SMEs comprise ‘99% of Saudi private sector’

Prince Faisal bin Muqrin, center, with government officials, businessmen and entrepreneurs at the annual meeting of the NEI on Tuesday. (Photo/Supplied)
Updated 31 January 2019

SMEs comprise ‘99% of Saudi private sector’

  • SMEs are absorbing some 70 percent of the country’s workforce

JEDDAH: Ninety-nine percent of the Saudi private sector consists of small and medium enterprises (SMEs), the secretary-general of the National Entrepreneurship Initiative (NEI), Omar Bafeel, said at its annual meeting on Tuesday.

The meeting was attended by Prince Faisal bin Muqrin, businessmen, entrepreneurs, and officials from the Ministry of Labor and Social Development, the Ministry of Commerce and Investment, and the General Authority of Small and Medium Enterprises (Monsha’at).   

Bafeel said SMEs “are the backbone of the economy as they represent 99 percent of the private sector. Moreover, they’re absorbing some 70 percent of the country’s workforce.”

The NEI is “intended to be a platform for all entrepreneurs to exchange views and experiences, through holding regular meetings to benefit from the latest local, regional and global developments,” he added.

Such meetings will result in cooperation and partnerships between members of the initiative, he said.

The NEI conducted a meeting with the former minister of labor and social development, Ali Al-Ghafees, during which they discussed the challenges and difficulties facing young entrepreneurs in doing business, Bafeel added.

“We drew up a work plan with the then-minister and agreed to hold regular meetings to see how we, together, could put our views into practice,” he said.

“There will also be cooperation with other organizations in the coming period,” such as Monsha’at and the Jeddah Chamber of Commerce and Industry, he added.

Abdulrahman Alim, NEI founder and executive officer of the Mubadara Business Development and Investment Co. Ltd., told Arab News: “As entrepreneurs are a big addition to the Saudi economy, we’re trying to help SMEs, small businesses in particular, compete globally.”

He said: “Commercial and marketing concepts now depend much more on … automation, digitalization, IT and technology communication, so we’re trying to introduce these new concepts.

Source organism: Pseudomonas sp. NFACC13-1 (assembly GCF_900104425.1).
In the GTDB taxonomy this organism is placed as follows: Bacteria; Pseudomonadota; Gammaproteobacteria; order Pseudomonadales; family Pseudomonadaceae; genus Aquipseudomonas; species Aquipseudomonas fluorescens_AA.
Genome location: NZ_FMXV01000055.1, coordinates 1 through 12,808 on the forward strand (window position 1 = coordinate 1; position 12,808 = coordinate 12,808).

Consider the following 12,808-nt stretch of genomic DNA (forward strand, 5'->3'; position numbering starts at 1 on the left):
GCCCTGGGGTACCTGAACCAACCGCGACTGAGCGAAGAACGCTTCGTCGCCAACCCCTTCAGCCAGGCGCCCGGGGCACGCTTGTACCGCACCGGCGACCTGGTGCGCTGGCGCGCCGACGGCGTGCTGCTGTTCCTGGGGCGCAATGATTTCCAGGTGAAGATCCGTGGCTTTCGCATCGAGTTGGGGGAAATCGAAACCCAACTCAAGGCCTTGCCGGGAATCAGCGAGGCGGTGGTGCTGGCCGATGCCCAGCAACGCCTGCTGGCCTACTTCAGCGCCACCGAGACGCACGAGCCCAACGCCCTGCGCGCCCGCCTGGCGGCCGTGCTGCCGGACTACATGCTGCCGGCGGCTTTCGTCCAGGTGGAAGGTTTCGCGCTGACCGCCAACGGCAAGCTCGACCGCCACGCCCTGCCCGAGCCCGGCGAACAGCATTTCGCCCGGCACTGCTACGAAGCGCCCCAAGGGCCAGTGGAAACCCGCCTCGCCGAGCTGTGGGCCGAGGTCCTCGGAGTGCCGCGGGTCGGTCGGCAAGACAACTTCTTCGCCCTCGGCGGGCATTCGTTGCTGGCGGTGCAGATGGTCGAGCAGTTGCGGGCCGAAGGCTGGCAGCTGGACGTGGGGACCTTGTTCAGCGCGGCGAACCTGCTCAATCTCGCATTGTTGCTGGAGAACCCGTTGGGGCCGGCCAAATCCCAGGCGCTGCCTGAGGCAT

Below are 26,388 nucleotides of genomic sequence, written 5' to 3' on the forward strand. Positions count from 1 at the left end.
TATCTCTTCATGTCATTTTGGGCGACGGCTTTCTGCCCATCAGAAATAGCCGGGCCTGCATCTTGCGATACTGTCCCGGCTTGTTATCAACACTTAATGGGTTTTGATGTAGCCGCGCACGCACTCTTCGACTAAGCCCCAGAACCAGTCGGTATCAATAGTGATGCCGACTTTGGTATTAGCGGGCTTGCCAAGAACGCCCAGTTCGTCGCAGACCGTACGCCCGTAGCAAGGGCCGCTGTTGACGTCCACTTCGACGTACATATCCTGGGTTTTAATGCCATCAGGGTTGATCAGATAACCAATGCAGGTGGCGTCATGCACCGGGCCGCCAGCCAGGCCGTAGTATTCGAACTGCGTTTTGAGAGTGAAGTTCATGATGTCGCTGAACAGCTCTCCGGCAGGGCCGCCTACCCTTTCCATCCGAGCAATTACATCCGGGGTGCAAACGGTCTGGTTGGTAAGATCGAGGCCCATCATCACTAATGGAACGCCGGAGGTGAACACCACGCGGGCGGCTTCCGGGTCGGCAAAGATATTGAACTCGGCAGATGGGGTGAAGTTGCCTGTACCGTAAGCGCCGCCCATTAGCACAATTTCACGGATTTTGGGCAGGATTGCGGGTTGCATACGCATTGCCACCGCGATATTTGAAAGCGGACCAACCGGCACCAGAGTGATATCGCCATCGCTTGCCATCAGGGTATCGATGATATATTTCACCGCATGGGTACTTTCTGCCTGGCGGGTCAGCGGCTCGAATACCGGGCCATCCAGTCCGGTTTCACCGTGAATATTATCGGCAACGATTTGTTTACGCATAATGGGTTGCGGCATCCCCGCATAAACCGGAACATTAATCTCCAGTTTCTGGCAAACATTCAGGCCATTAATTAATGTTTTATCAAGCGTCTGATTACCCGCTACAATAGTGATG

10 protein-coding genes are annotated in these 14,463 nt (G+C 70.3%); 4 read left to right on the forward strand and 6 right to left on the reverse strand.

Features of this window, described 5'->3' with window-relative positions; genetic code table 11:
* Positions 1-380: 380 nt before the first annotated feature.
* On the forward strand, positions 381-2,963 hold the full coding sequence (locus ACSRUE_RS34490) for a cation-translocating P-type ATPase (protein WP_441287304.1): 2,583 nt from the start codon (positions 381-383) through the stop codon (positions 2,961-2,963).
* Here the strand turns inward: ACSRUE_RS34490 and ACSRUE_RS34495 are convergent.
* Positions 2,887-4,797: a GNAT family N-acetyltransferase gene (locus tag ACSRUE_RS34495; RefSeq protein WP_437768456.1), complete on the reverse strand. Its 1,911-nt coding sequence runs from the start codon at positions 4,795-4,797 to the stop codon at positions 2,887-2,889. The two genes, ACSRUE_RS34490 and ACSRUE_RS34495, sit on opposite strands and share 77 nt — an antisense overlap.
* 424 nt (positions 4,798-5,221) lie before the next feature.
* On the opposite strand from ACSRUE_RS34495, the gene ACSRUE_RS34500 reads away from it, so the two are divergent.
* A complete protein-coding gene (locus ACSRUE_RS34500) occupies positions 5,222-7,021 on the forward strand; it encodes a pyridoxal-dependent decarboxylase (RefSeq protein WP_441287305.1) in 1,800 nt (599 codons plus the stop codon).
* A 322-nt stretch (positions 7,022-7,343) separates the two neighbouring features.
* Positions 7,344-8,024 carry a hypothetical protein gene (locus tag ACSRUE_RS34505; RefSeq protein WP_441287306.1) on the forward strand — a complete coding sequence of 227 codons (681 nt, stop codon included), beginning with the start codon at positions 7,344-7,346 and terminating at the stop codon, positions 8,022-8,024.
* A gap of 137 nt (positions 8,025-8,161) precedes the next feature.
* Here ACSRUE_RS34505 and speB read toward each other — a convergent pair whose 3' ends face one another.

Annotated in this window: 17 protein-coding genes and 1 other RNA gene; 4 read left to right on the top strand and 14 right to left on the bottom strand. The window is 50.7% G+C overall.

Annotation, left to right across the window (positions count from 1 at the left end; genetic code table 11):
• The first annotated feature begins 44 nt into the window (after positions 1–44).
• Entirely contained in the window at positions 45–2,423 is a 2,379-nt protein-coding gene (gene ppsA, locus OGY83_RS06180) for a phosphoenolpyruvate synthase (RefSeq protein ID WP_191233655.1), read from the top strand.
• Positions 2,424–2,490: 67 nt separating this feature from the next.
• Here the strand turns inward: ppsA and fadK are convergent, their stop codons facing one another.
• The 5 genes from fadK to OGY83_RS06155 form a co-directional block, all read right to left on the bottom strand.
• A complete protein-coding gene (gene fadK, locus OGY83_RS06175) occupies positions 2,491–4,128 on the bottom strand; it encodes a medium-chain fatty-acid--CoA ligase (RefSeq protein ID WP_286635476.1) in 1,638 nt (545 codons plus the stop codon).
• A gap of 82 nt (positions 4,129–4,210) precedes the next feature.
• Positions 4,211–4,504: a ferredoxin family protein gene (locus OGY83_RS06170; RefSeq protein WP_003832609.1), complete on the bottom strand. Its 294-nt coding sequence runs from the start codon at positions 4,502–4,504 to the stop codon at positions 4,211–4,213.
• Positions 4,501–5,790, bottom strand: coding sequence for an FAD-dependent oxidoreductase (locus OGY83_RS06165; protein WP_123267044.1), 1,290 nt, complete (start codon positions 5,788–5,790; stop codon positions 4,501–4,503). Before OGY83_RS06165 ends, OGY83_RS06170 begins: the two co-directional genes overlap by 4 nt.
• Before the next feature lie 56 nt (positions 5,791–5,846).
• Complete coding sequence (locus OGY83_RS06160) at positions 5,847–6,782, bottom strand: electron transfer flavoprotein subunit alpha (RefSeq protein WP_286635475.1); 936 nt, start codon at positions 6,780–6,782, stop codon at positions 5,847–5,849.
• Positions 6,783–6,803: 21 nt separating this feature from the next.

“Moreover, we’re trying to support young people to professionally manage their businesses in order to enhance performance.” 

The NEI came about when a number of entrepreneurs showed their desire to find an official entity where they could cooperate and exchange experiences, he added. 

“The initiative has developed to include commercial, financial, marketing, industrial, services and information fields,” Alim said, adding that it is nonprofit and was set up for a national purpose. 

“We’ve created a work environment where entrepreneurs and owners of SMEs can cooperate to make their businesses successful,” he said, adding that the NEI has conducted workshops to discuss obstacles facing entrepreneurs in the Kingdom.

“In 2018, we formed an advisory committee that reviewed some of the labor market-related issues in relation to SMEs,” he said. 

“The committee came up with some recommendations and suggestions that we submitted to the Labor Ministry,” he added. 

“We have to realize … changes and challenges, and prepare
to deal with them positively. We also need to have solutions to ensure continuation of commercial work.”

Finance officials meet to map out Saudi Arabia’s budget plans

Updated 19 April 2019

Finance officials meet to map out Saudi Arabia’s budget plans

  • Finance representatives of 150 government bodies meet for the Budget Forum 2020

RIYADH: Saudi finance chiefs have kicked off a major conference in the capital aimed at mapping out the Kingdom’s budget requirements.
Around 300 specialists representing 150 government bodies met at the InterContinental hotel in Riyadh for the Budget Forum 2020.
Minister of Finance Mohammed Al-Jadaan welcomed delegates to the second edition of the gathering organized by the Saudi Finance Ministry under the slogan “Partnership and Empowerment.”
Al-Jadaan said the ministry was focused on “partnership and commitment,” and sought to share the challenge of developing an effective budget to achieve the Kingdom’s ambitious goals.
“We are also committed to empowering financial leaderships to learn about the ministry’s programs and projects and provide training and qualification opportunities to the best international standards,” he added.
The finance chief said the budget planning process required the collaboration of multiple authorities and a clear strategy based on transparency. 
Items up for discussion at the forum included financial planning in governmental bodies, automation, and the promotion of revenues and efficient spending.
Finance Ministry steering committee chairman, Abdul Aziz bin Saleh Al-Freih, stressed the importance of the forum in getting the ball rolling at an early stage on formulating a general state budget.
Workshops were held on the sidelines of the conference focused on empowering government organizations, and a training program on financial planning and income estimations was also staged.